One possible counterargument is that facial-recognition technology is not just a really good search engine for pictures. It’s a radical reimagining of the public sphere. If widely adopted, it will further close the gap between our lives in physical reality and our digital lives. This is an ironic slamming-shut of one of the core promises of the early days of the internet: the freedom to wander without being watched, the chance to try on multiple identities, and so on. Facial recognition could bind us to our digital history in an inescapable way, spelling the end of what was previously a taken-for-granted human experience: being in public anonymously.

Most people probably don’t want that to happen. Personally, if I could choose to opt out of having my image in an FRT database, I would do so emphatically. But opting out is tricky. Despite my well-reasoned fears about the surveillance state, I am basically your average dummy when it comes to sharing my life with tech firms. This summer, before my son was born, it suddenly felt very urgent to learn exactly what percentage Ashkenazi Jewish he would be, so I gave my DNA to 23andMe, along with my real name and address (I myself am 99.9 percent Ashkenazi, it turned out). This is just one example of how I browse the internet like a sheep to the slaughter. A hundred times a day, I unlock my iPhone with my face. My image and name are associated with my X (formerly Twitter), Uber, Lyft, and Venmo accounts. Google stores my personal and professional correspondence. If we are hurtling toward a future in which a robot dog can accost me on the street and instantly connect my face to my family tree, credit score, and online friends, consider me horrified, but I can’t exactly claim to be shocked: I’ve already provided the raw material for this nightmare scenario in exchange for my precious consumer conveniences.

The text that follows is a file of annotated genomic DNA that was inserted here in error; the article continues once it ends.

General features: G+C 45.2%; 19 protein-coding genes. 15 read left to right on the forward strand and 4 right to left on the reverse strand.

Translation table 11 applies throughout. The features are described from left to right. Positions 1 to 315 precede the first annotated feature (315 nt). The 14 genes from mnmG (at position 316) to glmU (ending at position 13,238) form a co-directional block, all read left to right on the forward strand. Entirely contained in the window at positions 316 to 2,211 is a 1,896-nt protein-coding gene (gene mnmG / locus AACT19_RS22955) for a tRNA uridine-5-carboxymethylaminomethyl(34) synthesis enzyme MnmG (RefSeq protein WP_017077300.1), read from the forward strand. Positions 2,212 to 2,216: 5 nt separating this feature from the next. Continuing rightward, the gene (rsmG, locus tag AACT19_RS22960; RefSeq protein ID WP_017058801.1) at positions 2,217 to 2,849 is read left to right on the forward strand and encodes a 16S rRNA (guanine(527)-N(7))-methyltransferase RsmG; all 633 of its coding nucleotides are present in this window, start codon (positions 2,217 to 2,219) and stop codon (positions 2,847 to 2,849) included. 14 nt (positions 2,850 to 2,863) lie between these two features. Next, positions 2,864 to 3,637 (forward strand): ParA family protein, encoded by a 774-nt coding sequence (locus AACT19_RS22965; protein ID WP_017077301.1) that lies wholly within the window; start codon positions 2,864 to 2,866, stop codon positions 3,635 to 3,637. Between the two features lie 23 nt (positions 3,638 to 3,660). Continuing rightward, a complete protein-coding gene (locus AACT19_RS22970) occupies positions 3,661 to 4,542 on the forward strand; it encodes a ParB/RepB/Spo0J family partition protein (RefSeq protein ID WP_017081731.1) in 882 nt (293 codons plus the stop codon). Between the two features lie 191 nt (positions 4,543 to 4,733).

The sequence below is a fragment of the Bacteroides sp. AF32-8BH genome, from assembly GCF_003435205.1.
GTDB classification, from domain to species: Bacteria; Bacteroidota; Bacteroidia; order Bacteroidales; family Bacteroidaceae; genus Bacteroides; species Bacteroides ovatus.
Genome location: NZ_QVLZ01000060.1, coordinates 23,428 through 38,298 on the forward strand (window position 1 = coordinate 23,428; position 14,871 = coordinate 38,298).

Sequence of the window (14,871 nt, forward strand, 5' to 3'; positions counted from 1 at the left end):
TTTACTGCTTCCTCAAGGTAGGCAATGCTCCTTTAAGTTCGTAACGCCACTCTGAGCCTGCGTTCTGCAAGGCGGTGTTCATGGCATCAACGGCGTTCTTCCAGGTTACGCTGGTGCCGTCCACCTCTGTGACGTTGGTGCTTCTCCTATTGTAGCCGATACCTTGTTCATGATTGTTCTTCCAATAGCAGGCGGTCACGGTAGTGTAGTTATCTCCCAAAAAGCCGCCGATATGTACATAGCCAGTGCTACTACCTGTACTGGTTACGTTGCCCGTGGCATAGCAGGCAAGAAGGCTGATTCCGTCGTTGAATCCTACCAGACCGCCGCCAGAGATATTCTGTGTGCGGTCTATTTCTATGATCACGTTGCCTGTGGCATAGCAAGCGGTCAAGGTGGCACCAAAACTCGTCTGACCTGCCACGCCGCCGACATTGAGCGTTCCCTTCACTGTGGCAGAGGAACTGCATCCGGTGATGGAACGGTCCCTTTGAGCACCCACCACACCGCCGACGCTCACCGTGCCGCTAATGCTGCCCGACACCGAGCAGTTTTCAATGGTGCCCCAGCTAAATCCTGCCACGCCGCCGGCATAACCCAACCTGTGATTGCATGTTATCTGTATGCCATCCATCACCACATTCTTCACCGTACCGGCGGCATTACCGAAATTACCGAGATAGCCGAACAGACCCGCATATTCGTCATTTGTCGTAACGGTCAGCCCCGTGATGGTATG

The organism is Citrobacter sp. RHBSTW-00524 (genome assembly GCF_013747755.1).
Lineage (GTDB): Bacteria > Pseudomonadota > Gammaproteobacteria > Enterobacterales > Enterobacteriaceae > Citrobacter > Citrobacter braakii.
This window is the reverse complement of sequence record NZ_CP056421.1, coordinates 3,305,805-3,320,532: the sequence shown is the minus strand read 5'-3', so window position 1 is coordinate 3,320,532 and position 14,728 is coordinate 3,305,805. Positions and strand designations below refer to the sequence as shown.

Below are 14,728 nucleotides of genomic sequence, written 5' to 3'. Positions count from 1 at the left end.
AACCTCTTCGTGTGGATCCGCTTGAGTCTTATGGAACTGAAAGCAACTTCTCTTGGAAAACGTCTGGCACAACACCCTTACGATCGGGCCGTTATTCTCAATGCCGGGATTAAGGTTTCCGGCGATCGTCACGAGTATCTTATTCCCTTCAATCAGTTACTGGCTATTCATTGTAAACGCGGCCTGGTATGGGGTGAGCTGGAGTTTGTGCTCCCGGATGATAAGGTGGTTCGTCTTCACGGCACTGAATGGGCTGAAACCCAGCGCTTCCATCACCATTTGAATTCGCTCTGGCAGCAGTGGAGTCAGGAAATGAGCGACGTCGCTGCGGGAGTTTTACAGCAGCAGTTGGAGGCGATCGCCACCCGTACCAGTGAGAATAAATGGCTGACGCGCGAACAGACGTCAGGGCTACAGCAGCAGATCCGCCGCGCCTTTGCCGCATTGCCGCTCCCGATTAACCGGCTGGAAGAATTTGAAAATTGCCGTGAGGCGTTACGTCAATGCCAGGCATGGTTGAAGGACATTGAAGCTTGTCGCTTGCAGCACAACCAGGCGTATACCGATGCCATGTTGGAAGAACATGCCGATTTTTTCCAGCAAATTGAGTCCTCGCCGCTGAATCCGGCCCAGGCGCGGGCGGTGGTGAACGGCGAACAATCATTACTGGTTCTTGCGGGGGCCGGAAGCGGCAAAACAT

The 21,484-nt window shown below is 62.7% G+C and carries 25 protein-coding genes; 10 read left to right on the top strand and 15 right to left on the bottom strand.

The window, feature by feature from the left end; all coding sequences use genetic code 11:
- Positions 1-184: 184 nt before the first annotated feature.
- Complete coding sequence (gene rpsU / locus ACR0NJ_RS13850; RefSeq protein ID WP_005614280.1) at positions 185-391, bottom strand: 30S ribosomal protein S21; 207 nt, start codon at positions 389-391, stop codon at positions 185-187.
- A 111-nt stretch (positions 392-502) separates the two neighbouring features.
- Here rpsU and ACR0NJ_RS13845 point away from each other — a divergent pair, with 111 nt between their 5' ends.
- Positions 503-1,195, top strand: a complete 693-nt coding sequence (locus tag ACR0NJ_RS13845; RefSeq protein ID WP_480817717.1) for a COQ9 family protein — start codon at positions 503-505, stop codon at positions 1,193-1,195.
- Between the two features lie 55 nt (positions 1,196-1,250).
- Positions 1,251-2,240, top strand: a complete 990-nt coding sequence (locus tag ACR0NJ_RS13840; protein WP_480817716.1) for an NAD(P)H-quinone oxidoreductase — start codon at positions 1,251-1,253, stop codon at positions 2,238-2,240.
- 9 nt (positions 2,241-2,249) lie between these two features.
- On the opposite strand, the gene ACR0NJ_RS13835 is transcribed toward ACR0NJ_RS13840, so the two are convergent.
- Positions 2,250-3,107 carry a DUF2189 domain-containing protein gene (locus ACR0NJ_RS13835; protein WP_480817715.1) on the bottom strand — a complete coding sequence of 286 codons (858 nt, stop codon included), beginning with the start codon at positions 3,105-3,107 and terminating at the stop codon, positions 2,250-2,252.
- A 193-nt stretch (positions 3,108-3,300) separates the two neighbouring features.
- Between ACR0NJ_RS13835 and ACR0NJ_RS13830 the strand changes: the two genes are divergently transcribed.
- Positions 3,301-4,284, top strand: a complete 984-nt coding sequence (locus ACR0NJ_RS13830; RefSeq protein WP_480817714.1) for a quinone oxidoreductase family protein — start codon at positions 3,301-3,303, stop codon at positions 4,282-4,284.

In her 2011 book, Our Biometric Future, the scholar Kelly Gates noted the nonconsensual aspect of facial-recognition technology. Even if you don’t like your fingerprints being taken, you know when it’s happening, whereas cameras can shoot you secretly at a sporting event or on a street corner. This could make facial recognition more ethically problematic than the other biometric-data gathering. What Gates could not have anticipated was the ways in which social media would further muddle the issue, because consent now happens in stages: We give the images to Instagram and TikTok, assuming that they won’t be used by the FBI but not really knowing whether they could be, and in the meantime enjoy handy features, such as Apple Photos’ sorting of pictures by which friends appear in them. Softer applications of the technology are already prevalent in everyday ways, whether Clearview is in the picture or not.